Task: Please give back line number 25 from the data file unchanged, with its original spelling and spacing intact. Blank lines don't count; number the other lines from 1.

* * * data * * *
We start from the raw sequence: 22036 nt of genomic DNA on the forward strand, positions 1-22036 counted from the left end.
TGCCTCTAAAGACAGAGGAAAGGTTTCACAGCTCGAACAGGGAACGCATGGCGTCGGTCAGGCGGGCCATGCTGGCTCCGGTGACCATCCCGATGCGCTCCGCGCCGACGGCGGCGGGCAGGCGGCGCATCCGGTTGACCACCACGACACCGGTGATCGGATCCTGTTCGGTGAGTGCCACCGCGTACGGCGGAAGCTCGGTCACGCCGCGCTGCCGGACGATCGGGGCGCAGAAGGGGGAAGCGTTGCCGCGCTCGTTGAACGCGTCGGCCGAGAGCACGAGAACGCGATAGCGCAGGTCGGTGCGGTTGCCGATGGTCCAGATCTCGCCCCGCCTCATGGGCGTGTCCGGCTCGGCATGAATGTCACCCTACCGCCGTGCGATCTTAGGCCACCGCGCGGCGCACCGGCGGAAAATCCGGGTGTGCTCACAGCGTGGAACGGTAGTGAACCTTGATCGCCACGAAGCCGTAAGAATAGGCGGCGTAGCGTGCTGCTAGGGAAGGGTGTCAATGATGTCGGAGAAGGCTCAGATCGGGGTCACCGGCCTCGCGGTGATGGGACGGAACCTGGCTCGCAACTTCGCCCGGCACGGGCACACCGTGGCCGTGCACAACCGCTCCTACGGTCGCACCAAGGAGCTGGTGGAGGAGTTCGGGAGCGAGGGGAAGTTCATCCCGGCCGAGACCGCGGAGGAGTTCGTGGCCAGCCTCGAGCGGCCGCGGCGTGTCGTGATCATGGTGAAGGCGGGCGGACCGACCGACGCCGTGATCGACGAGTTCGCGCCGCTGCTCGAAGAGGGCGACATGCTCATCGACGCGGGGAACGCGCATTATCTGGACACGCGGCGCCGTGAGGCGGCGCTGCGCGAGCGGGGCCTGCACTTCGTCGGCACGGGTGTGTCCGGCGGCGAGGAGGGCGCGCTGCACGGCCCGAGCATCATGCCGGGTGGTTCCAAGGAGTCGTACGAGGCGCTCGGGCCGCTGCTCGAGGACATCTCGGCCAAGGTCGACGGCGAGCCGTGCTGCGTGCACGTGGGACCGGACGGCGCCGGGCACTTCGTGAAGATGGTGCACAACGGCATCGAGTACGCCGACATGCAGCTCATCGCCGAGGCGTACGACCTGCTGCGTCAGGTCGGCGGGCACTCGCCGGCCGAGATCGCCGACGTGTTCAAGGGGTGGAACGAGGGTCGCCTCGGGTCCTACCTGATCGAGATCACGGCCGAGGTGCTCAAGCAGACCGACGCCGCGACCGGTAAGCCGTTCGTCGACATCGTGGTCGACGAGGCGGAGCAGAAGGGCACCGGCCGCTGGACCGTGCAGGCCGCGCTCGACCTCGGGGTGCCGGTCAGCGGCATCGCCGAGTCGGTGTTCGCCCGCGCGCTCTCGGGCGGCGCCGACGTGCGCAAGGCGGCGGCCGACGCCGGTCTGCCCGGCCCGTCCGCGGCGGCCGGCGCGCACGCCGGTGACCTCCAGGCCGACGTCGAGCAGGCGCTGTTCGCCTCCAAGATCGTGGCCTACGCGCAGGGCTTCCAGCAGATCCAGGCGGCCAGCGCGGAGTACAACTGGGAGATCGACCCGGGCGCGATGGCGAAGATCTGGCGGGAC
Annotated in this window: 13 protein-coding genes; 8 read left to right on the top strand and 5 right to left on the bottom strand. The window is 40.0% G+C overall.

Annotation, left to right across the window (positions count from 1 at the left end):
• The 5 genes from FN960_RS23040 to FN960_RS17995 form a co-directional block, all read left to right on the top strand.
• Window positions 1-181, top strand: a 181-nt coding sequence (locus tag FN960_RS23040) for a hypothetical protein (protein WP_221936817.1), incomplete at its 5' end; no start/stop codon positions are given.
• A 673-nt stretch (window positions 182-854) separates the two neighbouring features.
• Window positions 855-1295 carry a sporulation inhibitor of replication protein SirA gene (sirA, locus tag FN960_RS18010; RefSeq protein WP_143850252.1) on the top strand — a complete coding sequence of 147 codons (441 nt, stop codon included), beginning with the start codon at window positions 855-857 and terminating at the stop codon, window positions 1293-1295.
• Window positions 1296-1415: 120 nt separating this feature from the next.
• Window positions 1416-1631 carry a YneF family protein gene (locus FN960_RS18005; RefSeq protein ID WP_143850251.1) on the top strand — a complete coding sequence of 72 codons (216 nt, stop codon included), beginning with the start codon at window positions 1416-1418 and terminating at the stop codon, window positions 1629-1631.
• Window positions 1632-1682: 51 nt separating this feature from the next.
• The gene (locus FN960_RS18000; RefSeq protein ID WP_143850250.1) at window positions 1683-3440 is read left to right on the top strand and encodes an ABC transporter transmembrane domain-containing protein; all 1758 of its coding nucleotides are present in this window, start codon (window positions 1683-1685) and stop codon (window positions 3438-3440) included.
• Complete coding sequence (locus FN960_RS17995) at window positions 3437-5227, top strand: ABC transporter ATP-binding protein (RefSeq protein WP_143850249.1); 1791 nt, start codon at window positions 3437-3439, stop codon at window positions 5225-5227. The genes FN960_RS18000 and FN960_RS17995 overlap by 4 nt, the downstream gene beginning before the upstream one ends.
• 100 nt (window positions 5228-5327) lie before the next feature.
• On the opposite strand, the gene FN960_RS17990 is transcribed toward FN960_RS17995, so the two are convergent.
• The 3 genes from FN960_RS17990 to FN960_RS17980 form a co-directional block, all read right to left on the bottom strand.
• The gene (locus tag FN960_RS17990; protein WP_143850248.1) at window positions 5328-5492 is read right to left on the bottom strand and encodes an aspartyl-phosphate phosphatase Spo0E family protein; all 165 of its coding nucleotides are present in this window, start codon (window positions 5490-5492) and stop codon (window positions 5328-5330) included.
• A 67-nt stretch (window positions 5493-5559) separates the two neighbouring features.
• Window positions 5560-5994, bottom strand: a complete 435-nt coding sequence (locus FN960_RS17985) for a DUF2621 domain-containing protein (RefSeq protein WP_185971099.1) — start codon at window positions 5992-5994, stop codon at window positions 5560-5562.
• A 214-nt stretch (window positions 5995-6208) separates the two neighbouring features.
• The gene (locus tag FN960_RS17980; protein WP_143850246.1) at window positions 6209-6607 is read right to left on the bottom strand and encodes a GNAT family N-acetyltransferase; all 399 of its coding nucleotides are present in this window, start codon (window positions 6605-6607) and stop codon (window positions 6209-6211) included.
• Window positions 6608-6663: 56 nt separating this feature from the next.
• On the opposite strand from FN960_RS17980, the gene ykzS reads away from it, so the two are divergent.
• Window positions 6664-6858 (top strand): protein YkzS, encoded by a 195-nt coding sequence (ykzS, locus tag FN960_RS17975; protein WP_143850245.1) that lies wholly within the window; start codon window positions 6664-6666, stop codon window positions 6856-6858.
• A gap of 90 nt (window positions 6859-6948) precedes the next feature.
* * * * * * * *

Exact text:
• A gap of 90 nt (window positions 6859-6948) precedes the next feature.